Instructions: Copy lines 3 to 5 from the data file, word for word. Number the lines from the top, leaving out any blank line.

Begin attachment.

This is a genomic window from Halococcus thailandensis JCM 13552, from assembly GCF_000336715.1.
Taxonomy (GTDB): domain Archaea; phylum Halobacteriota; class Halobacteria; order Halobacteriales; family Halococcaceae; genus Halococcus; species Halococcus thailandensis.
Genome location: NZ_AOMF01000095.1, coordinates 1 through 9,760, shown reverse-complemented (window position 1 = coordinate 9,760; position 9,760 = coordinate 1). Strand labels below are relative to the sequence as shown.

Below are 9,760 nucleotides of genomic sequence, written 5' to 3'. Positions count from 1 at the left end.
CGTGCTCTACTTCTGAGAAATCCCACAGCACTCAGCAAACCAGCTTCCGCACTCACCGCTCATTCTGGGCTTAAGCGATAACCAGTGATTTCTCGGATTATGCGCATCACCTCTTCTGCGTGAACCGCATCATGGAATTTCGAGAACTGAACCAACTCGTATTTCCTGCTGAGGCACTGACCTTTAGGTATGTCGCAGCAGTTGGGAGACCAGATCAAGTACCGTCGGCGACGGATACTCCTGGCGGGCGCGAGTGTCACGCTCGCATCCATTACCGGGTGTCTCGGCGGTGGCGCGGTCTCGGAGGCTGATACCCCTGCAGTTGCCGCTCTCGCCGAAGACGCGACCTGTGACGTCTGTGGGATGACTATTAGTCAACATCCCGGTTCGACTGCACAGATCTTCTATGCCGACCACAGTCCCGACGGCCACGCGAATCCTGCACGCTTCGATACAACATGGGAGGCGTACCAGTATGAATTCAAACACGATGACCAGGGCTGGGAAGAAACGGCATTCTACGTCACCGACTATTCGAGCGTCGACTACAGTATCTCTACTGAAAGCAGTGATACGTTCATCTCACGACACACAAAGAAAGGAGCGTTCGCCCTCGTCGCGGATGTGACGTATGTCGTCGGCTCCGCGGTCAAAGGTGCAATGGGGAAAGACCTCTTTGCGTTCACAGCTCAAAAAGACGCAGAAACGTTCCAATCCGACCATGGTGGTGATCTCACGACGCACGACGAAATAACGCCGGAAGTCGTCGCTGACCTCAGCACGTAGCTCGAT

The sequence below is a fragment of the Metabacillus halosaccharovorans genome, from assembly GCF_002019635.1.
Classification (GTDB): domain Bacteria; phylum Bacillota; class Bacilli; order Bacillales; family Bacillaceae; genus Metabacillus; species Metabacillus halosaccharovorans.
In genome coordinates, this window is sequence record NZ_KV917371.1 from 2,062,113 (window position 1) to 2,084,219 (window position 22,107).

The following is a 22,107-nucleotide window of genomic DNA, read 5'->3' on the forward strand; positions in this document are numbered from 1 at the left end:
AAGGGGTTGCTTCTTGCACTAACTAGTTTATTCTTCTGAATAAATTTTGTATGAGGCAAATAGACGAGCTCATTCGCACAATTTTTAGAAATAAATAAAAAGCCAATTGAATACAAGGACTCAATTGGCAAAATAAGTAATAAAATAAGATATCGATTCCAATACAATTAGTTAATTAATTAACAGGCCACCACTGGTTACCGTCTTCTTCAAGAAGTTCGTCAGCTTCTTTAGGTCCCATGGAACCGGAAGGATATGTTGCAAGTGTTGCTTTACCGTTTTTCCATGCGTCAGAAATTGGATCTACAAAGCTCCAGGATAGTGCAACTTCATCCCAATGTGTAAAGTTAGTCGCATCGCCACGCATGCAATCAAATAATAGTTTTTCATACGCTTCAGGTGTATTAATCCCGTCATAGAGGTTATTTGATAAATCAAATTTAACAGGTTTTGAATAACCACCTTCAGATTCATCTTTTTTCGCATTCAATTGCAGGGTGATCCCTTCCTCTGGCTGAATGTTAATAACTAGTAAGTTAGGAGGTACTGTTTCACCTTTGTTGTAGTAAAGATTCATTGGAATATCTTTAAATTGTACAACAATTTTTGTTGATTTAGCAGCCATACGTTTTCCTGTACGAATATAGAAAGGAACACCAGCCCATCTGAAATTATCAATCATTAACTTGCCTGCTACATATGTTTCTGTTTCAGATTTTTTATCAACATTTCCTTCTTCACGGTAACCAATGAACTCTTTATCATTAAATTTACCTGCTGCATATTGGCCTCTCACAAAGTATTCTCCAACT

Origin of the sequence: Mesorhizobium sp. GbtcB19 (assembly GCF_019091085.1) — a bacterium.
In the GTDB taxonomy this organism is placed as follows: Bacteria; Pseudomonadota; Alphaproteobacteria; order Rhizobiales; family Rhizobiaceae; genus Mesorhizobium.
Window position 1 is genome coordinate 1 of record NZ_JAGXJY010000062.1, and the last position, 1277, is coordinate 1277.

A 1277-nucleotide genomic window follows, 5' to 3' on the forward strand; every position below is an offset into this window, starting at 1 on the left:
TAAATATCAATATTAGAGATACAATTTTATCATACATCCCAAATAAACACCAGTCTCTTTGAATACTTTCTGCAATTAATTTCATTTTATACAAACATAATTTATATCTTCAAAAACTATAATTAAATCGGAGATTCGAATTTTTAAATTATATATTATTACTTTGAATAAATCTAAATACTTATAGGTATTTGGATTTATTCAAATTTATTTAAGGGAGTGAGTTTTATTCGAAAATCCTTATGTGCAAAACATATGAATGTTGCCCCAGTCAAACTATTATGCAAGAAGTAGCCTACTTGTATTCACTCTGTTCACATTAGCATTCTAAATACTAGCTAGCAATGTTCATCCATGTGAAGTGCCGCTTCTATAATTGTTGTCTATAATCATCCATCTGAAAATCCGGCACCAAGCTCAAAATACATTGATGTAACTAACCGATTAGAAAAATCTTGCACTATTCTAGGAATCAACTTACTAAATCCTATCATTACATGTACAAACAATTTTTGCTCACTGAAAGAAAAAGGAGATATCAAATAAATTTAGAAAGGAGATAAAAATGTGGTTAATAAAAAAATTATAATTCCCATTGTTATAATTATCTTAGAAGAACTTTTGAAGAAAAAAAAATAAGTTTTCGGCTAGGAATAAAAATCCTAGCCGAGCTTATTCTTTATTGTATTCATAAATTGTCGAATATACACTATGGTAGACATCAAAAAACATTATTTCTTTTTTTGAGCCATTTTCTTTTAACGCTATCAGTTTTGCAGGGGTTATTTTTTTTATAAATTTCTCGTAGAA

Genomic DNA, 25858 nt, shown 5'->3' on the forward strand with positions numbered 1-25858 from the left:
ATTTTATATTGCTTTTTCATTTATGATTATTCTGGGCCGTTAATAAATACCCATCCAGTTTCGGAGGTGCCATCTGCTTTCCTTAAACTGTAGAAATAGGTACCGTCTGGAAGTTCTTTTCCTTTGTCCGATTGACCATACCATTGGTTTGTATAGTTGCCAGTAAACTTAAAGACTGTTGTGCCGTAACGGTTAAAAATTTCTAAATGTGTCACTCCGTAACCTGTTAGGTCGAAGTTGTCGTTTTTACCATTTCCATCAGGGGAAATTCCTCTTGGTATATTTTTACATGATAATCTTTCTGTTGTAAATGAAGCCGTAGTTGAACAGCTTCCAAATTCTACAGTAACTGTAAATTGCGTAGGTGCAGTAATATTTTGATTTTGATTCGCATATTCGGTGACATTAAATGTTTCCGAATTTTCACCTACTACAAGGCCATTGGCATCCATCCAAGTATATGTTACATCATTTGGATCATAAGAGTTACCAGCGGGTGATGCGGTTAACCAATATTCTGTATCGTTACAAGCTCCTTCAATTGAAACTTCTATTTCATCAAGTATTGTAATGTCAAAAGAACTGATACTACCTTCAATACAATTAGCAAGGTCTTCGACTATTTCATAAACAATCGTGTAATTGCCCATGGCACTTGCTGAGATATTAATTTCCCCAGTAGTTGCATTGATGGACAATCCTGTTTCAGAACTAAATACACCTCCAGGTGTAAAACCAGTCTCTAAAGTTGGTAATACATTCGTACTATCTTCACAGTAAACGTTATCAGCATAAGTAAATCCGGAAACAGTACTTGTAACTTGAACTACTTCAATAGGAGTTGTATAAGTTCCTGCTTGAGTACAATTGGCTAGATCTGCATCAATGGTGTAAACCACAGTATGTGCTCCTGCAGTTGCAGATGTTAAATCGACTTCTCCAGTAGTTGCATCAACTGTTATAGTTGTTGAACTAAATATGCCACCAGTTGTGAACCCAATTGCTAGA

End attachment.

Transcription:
Genome location: NZ_AOMF01000095.1, coordinates 1 through 9,760, shown reverse-complemented (window position 1 = coordinate 9,760; position 9,760 = coordinate 1). Strand labels below are relative to the sequence as shown.

Below are 9,760 nucleotides of genomic sequence, written 5' to 3'. Positions count from 1 at the left end.
CGTGCTCTACTTCTGAGAAATCCCACAGCACTCAGCAAACCAGCTTCCGCACTCACCGCTCATTCTGGGCTTAAGCGATAACCAGTGATTTCTCGGATTATGCGCATCACCTCTTCTGCGTGAACCGCATCATGGAATTTCGAGAACTGAACCAACTCGTATTTCCTGCTGAGGCACTGACCTTTAGGTATGTCGCAGCAGTTGGGAGACCAGATCAAGTACCGTCGGCGACGGATACTCCTGGCGGGCGCGAGTGTCACGCTCGCATCCATTACCGGGTGTCTCGGCGGTGGCGCGGTCTCGGAGGCTGATACCCCTGCAGTTGCCGCTCTCGCCGAAGACGCGACCTGTGACGTCTGTGGGATGACTATTAGTCAACATCCCGGTTCGACTGCACAGATCTTCTATGCCGACCACAGTCCCGACGGCCACGCGAATCCTGCACGCTTCGATACAACATGGGAGGCGTACCAGTATGAATTCAAACACGATGACCAGGGCTGGGAAGAAACGGCATTCTACGTCACCGACTATTCGAGCGTCGACTACAGTATCTCTACTGAAAGCAGTGATACGTTCATCTCACGACACACAAAGAAAGGAGCGTTCGCCCTCGTCGCGGATGTGACGTATGTCGTCGGCTCCGCGGTCAAAGGTGCAATGGGGAAAGACCTCTTTGCGTTCACAGCTCAAAAAGACGCAGAAACGTTCCAATCCGACCATGGTGGTGATCTCACGACGCACGACGAAATAACGCCGGAAGTCGTCGCTGACCTCAGCACGTAGCTCGAT